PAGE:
- With arms to the side of your body and your palms facing down, try to imagine pushing against the ground to lift yourself up. Just as when you were doing the opposite movement of pushing against the “sky” with your palms, try to imagine pushing down with the part of the palm closest to the wrist while the fingers are stretched open
- From standing, try to bend forward from the hips and touch the ground in front of your feet with your fingers. This puts a really nice stretch into your back and hamstrings, but may be difficult to get all the way down at first. You can make the stretch more challenging by trying to touch the ground in different places (i.e. making a cross on the floor in front of your feet)
- Lying flat on your belly (face down), try to put both hands on the back of your head and extend your back trying to see the ceiling.
- Stretch each leg individually by lunging and holding this stretched out pose (one leg bends down at the knee, while the other leg is extended back as far as possible). This can be a hard exercise for some, so try to stabilize your body by holding on to a nearby solid object/door frame etc.
- Stretching the arms and chest muscles. A simple way to do it is if you are standing up next to a door frame or vertical bar, to hold this with the arm extended to your side, and twist your body the opposite direction until you feel the stretch in your shoulder, chest and biceps muscle.
Walking is a very overlooked form of exercise. In every sense, it is however a great way to keep active. Most people can do it, it is free, allows you to get out of the house and you can vary the pace, incline, terrain etc.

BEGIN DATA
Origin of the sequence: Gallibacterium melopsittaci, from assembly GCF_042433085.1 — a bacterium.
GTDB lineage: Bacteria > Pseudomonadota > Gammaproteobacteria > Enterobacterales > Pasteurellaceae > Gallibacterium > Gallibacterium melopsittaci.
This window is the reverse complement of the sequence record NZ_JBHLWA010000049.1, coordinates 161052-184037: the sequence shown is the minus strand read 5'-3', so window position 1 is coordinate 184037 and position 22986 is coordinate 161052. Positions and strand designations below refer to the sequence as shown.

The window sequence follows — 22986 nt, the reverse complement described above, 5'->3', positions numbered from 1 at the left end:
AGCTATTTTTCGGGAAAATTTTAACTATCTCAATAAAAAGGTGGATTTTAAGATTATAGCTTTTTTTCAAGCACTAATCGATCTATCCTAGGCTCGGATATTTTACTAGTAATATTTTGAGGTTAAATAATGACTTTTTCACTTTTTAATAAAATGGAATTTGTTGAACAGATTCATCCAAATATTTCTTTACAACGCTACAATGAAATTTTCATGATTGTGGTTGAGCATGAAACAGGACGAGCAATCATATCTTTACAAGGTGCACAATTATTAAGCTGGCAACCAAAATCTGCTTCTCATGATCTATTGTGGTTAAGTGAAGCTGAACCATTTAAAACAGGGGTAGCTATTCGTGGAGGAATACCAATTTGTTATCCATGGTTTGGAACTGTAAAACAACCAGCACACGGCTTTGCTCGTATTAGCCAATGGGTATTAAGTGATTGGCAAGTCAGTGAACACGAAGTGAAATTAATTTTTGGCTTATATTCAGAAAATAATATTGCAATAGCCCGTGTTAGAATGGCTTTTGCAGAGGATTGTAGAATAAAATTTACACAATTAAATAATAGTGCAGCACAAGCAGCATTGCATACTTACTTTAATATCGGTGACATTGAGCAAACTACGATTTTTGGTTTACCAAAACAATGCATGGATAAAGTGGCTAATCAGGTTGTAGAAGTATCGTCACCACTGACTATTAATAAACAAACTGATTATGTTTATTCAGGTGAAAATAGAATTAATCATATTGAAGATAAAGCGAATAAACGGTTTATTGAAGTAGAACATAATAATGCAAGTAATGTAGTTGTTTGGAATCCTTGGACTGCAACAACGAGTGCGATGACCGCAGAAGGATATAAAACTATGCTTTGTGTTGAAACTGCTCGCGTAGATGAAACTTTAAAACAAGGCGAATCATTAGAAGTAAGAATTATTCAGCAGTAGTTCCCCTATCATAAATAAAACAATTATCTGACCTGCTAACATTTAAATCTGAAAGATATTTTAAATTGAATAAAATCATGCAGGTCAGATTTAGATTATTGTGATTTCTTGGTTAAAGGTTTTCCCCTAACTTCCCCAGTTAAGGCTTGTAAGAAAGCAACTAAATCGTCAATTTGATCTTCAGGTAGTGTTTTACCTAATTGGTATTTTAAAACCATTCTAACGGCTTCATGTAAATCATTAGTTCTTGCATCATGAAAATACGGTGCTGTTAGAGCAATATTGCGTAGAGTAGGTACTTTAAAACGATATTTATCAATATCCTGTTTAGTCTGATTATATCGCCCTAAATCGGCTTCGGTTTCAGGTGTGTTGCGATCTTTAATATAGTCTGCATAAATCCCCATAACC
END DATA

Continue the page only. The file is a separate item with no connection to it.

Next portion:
Most people should aim for around 30 minutes of walking every day, preferably outside (not on a treadmill), to also benefit from the sunlight’s effect on regulating the circadian rhythm (your body’s way of keeping track of day and night).
Walking helps to improve balance, posture and as you start to walk faster, this also trains your cardiovascular and respiratory systems. For those who are really struggling to walk or who haven’t exercised in a long time, it’s best to start gradually, taking daily, progressive walks. The key is to develop a habit, which will serve you well for years to help you stay fit.
5. Body weight exercises for the upper body
If you are looking for the next step in this progression, you may want to start working on exercises which actually strengthen and build muscle. This is possible for everyone, regardless of the baseline skill level.
When thinking about exercises for your upper body, imagine that the muscles surrounding the shoulder area have the role of either pushing or pulling the arms. Therefore, if you are incorporating body weight exercises into your routine, you would want to engage all these muscle groups.
The easiest exercise to start with (for most people) is to simply lean against a wall and push yourself off repeatedly. As you are stood up, most of your weight is still on your legs, so you are really just pushing enough weight to bring you back to upright position. You can of course lean more to increase the weight on the arms.
The second thing you could try is to do partial push-ups, where you are not holding your body parallel to the ground (like a plank) while pushing. You can push-up partially against a bench or table, and as your body is not parallel to the ground there is less weight to push so you can do more repetitions. Another option is to do push-ups with your body parallel to the floor, but resting on your knees rather than your feet.
I would suggest first aiming for the easiest form and do many repetitions to get used to the movement and maintaining correct posture. Once you feel ready, you can then increase the weight and build up to doing full push-ups with good form.
Here the aim is to work the muscles around the shoulders that pull your arms back. Just as with push-ups, there are many variations of pull-ups, suitable for people of all strengths.